Most of us don’t much care for Monday just because. Yep. Says it all, right? Work, the daily grind, routines, dealing with problems, and the people who want it yesterday already! What are they thinking, we’re magicians? Or they’re the only customer we have? Get a grip. And it’s not even 9 AM yet. This eight hour day is going to be a Bataan Death March to quitting time if it isn’t fueled by copious amounts of caffeine.
Monday after a national trauma is even worse. On Monday, September 11, 2001, my only thought coming into my office was to take care of the dead headlights on the church bus. It was a small thing, it was of no consequence. I hadn’t been listening to tv or radio. My plans changed from taking care of things to taking care of people.
This is another Monday, now remembered for the largest mass shooting in our beautiful America, a country founded on the principles of religious freedom and equality for all her people. While we’ve not always lived up to these lofty ideals, we are still going onto perfection.
Just because one person or a group of people may be fueled by hate doesn’t mean the rest of us should join them in their cesspool. This doesn’t mean we open ourselves up to harm, but we don’t have to hate, for this emotion will destroy our souls and empty our lives of joy.
My compassion and prayers go out to all who have lost loved ones in this tragedy, including the family of the shooter. I lost a mentally ill young daughter to a drug overdose. When we discover the background of this lone gunman, I suspect untreated mental illness will play a factor. We may discover this is another “suicide by cop” wrapped in lone gunman jihad mythology. This is a sadness, since many people with depression and other mental illnesses, myself included, live active and productive lives helping others in our messed up world.
As the chief cook in Cornie’s Kitchen, I can tell you when I get stressed over traumatic memories or undergo new new stressors, I go off my food plan big time. Does this mean I’m “bad?” No, but it is a sign I need to deal with my situation. Traveling home, I was listening to CNN on the radio. The longer I listened to them fill up the airways with words about nothing new, the hungrier for junk food I got.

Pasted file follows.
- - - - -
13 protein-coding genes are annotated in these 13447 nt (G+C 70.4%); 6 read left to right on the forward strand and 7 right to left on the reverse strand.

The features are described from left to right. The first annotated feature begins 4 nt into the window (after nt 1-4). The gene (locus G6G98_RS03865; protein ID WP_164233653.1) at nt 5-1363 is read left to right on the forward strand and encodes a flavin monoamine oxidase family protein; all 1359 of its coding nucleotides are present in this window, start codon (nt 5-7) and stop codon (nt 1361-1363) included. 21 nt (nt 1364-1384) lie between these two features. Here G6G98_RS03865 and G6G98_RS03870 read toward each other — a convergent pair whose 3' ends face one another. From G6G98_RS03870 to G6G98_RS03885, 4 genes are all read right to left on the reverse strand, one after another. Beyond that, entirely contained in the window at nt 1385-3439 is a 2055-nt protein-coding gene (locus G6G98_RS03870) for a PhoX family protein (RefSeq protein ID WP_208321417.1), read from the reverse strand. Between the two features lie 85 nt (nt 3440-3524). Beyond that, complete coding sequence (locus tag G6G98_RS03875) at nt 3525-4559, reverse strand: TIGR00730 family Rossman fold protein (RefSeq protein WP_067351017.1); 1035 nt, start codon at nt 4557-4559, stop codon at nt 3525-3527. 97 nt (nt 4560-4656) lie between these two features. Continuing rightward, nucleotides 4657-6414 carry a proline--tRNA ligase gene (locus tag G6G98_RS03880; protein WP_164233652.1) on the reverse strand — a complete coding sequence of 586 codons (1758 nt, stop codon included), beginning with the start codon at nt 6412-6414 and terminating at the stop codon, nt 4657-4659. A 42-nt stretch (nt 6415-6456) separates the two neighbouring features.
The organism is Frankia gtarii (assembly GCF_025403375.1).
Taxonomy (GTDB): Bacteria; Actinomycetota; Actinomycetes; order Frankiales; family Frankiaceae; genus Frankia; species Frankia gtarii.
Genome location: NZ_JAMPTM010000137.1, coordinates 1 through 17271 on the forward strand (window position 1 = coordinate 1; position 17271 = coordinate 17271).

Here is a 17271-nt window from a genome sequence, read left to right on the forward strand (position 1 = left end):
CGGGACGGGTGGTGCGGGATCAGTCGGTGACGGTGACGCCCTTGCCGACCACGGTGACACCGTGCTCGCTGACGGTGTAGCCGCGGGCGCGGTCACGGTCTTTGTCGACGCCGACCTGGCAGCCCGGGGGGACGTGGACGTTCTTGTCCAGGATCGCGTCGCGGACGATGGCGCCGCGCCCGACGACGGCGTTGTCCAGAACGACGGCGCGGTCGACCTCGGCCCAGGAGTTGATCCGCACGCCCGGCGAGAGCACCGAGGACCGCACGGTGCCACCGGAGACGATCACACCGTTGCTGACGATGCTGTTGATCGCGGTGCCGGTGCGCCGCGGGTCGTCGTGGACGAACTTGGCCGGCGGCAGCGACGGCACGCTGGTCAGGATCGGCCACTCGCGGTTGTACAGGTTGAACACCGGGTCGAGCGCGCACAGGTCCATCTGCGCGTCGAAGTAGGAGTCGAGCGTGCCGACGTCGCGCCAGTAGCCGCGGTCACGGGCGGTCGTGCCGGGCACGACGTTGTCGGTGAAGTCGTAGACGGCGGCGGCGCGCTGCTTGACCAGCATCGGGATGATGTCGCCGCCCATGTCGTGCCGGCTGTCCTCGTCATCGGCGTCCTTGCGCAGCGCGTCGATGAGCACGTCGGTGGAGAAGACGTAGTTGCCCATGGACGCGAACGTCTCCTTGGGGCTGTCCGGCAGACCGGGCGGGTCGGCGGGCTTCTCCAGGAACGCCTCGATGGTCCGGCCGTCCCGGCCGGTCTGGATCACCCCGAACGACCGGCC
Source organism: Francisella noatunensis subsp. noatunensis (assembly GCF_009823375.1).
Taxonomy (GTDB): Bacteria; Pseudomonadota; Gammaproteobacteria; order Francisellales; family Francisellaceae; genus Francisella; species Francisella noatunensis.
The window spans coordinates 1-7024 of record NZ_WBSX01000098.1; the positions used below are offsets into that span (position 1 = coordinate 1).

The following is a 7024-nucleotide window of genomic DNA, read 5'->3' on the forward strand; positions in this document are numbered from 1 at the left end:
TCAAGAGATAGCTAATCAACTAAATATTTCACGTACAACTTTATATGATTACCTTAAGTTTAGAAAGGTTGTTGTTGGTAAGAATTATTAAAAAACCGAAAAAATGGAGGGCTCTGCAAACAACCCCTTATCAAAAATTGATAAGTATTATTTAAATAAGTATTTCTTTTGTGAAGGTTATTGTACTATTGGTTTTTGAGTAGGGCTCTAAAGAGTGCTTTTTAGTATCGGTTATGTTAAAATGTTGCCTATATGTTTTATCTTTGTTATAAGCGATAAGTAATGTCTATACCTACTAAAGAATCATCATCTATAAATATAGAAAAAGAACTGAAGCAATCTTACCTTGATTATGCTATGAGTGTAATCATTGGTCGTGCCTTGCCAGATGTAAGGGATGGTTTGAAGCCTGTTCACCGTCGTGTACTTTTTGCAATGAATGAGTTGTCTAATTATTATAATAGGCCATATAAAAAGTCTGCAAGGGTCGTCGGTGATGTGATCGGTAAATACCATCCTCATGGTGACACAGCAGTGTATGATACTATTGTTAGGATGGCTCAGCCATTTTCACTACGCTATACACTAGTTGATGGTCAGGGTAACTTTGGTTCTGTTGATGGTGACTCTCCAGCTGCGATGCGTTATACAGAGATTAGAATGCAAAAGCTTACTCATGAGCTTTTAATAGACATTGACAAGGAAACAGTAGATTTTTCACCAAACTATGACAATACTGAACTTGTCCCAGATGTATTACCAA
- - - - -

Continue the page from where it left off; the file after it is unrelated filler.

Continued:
I was carrying apples, but I didn’t eat them. I had cheese and whole grain crackers, but I didn’t break these out. I did eat my salad and chicken during the stretch of city road when I hit every single stop light. Once I made the interstate however, I was the junk food queen all the way home. Braumn’s brownie chocolate ice cream sundae with hot fudge syrup, nuts and whipped cream is definitely medicinal for soothing emotions. Much better than any drug and less risky than alcohol when driving. I cannot do this on a daily basis however.
Monday has come and gone. Even as I post this on Tuesday, we don’t know much more than we did yesterday about this horrific event. I only know I’m not afraid, for I believe and trust in God. I’ve been to the dark places and God was there. I’ve been to the high places, and God was already there. I’ve even said “God doesn’t exist,” but God still was there for me. This is what we mean by “God’s steadfast love endures forever.”
So after a traumatic day, God will be here the rest of the week, the month, the year, and forever. Be glad, hug your weird neighbors, your neighbors of color, your neighbors who eat different foods, and sit a spell in the Kitchen and tell one another about your day. Work to build bridges so people of peace can come together in our common humanity. Take care of one another, for we are all made in the image of God.
Love, joy and peace, Cornie.